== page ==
“I got to be in the room with this piece of cloth for five days and nights, hands on,” Schwortz said. “We are the only ones in its history to be given that (sort of) access to it.

“We were there to determine how the image was formed, we failed in that (but) we were able to determine what it was not … it was not a painting, it was a photograph, it was not a scorch, it’s not a rubbing … those are all the conventional ways.”

Divine or artistic impressions aside, few definitive conclusions can be made about the shroud’s origin but Schwortz said the discussion is timely for Catholics during the season of Lent, leading up to Good Friday and Easter Sunday.

“There are a lot of stories of what was done to Jesus (on Good Friday) but this cloth documents it with complete forensic accuracy and it bears an image that modern science still cannot explain,” Schwortz said.

Note: The above image is a thumbnail image of a photograph appearing in today’s Windsor Star

Barrie Schwortz on the CNN Shroud of Turin Program

“My first impression was that the program’s content was more superficial
than the image on the Shroud!”  — Barrie Schwortz


imageBarrie has joined the ranks of many who are reacting unfavorably to the first episode of Finding Jesus on CNN. He has posted A Brief Review of the Recent CNN Documentary and Further Comments on the Medieval Photograph Theory on the shroud.com website:

I personally hate to write reviews of television programs and usually leave them for others to do, but after weeks of media hype and the controversy created after this program aired, I felt compelled to write a brief review of CNN’s latest “docudrama” on the Shroud of Turin, which premiered Sunday, March 1, 2015, as the first episode in their six part “Finding Jesus” series….

On the experts:

It was also interesting to see who the producers considered to be Shroud “experts.” It was good to see a few familiar faces, like Dr. John Jackson and Mark Guscin, who both appear in the program and who are well known as credible Shroud scholars. (Although Russ Breault was originally interviewed for the program, his comments were not included in the final edited version). However, most of the other “experts” were unfamiliar to me and I could find no evidence that any of them ever actually studied the Shroud themselves. Unfortunately, that happens frequently in Shroud documentaries.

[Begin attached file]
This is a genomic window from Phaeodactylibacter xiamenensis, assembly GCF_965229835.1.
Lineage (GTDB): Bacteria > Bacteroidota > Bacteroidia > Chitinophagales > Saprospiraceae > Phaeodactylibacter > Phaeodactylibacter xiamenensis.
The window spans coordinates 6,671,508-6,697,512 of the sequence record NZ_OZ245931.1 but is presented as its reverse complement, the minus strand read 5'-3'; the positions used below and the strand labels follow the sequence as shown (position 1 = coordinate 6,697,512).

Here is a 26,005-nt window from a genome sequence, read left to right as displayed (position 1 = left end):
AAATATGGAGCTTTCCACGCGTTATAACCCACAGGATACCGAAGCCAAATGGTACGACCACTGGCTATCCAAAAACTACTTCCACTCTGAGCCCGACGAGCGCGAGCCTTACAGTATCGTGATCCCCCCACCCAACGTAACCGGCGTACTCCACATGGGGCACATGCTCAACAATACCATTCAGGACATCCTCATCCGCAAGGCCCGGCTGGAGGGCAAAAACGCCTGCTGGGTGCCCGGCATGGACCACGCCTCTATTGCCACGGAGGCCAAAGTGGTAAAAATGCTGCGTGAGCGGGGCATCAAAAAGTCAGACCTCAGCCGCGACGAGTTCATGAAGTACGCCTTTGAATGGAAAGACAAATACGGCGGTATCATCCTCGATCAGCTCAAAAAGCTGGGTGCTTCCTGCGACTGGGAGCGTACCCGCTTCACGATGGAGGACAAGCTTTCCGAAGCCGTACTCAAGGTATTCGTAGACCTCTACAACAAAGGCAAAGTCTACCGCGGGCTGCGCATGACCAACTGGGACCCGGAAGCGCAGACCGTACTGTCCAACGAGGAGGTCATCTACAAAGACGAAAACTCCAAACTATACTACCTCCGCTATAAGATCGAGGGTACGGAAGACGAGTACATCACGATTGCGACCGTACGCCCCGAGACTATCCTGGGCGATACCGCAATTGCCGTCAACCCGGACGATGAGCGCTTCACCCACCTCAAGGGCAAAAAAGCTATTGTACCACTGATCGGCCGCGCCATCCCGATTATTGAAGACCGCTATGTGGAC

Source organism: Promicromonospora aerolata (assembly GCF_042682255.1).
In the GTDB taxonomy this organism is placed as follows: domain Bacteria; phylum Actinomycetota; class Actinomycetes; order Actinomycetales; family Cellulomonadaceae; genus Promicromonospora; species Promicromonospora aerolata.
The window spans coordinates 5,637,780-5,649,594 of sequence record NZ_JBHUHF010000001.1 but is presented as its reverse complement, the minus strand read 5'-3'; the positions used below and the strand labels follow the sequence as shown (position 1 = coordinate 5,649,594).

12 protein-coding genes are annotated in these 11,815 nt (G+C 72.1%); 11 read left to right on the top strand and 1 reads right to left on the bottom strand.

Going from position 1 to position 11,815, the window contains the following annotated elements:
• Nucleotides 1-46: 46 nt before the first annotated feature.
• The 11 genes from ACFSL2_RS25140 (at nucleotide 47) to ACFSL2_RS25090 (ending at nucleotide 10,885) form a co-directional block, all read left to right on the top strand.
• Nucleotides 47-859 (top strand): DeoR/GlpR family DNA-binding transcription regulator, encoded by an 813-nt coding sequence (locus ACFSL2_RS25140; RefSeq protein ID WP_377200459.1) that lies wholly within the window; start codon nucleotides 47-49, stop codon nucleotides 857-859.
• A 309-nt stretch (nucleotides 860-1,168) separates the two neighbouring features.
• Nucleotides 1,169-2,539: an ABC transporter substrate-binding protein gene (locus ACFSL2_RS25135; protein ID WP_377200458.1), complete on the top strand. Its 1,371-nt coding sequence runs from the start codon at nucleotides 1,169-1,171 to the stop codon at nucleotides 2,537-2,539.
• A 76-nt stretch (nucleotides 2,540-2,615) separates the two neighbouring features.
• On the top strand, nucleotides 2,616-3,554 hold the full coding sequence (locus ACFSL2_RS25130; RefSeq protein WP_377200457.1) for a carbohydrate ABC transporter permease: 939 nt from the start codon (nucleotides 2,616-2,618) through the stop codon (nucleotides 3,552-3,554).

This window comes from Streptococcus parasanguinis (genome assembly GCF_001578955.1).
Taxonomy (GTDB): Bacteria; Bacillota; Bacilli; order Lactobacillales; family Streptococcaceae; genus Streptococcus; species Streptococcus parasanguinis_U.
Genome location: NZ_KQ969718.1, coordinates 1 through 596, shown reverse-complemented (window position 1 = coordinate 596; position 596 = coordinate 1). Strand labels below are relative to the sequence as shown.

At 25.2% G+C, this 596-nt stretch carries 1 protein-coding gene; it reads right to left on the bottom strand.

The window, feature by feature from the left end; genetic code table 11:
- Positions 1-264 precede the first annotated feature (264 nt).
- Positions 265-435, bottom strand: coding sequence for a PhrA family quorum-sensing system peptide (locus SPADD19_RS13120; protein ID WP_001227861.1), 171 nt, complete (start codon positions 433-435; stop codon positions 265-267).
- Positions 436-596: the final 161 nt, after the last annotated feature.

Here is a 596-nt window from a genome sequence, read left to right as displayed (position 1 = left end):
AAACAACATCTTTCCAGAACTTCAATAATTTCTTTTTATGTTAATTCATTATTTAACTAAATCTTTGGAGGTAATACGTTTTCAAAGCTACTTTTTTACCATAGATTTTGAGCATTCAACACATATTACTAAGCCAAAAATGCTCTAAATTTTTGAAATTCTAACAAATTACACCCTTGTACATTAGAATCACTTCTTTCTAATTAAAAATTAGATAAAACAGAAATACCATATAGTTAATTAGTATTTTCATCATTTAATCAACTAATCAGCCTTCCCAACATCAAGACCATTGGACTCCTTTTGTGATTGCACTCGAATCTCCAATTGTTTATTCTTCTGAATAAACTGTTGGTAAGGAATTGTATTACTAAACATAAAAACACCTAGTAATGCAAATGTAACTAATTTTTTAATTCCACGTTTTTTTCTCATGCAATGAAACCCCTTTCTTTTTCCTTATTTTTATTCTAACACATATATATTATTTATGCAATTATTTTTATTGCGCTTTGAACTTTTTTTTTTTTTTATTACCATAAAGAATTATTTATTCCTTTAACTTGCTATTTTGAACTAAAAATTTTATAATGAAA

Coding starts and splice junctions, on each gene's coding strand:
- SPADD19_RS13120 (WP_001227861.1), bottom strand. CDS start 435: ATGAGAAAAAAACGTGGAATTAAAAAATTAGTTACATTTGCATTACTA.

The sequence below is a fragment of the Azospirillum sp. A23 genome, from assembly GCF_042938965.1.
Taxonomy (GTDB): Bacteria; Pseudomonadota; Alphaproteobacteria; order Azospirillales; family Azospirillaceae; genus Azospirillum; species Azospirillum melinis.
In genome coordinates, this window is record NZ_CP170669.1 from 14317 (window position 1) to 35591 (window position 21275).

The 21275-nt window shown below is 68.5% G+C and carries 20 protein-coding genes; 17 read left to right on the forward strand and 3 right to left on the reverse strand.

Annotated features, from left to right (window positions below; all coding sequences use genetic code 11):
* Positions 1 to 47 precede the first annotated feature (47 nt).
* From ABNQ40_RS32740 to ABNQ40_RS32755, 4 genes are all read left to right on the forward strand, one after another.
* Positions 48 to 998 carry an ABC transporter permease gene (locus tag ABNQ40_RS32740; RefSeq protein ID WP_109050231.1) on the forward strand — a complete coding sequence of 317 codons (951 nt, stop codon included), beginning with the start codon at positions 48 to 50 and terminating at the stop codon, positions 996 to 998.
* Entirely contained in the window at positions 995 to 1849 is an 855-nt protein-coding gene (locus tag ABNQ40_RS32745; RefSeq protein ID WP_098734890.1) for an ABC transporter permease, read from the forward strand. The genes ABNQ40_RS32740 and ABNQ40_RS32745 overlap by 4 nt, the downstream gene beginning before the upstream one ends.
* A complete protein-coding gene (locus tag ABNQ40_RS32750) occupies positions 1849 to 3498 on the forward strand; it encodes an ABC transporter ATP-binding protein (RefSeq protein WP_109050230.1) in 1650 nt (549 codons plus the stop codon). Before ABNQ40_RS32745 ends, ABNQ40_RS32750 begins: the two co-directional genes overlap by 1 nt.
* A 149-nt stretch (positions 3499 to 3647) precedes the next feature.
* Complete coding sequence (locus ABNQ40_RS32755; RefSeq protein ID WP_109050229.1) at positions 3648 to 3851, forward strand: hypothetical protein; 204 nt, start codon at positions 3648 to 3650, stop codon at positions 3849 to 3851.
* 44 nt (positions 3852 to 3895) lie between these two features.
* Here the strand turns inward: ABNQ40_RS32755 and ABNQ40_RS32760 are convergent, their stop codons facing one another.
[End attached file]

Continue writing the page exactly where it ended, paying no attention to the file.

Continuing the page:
On the carbon dating of the shrouud:

Even more frustrating, when discussing the radiocarbon dating, absolutely no mention was made by anyone of the credible scientific data that exists indicating the single sample chosen for dating was anomalous and not necessarily representative of the entire Shroud. Although that theory is controversial and not accepted by everyone, it was in fact the first research to challenge the radiocarbon dating in the peer-reviewed scientific literature. Simply ignoring it does a great disservice to those who dedicated themselves to doing credible scientific research on the Shroud and it certainly makes it more difficult for those who are not as well versed to understand what we truly know. Based on all the e-mails and calls I received, its absence was certainly obvious to most of the viewers of this website, since that was the question they asked me the most.

On the medieval photograph hypothesis:

But the most frustrating part of the program for me was the considerable time spent resurrecting the long ago discarded proto-photography theory presented by South African art historian Nicholas Allen, who claims the Shroud is a medieval photograph. In 2000, I presented a paper at the Sindone 2000 Shroud Conference in Orvieto, Italy, titled, “Is The Shroud of Turin a Medieval Photograph? A Critical Examination of the Theory” that addressed Allen’s conclusions directly and presented a side-by-side comparison of his results to the image on the Shroud (something Allen never did). I then pointed out the dramatic differences between the two images and you can see them for yourself at the above link.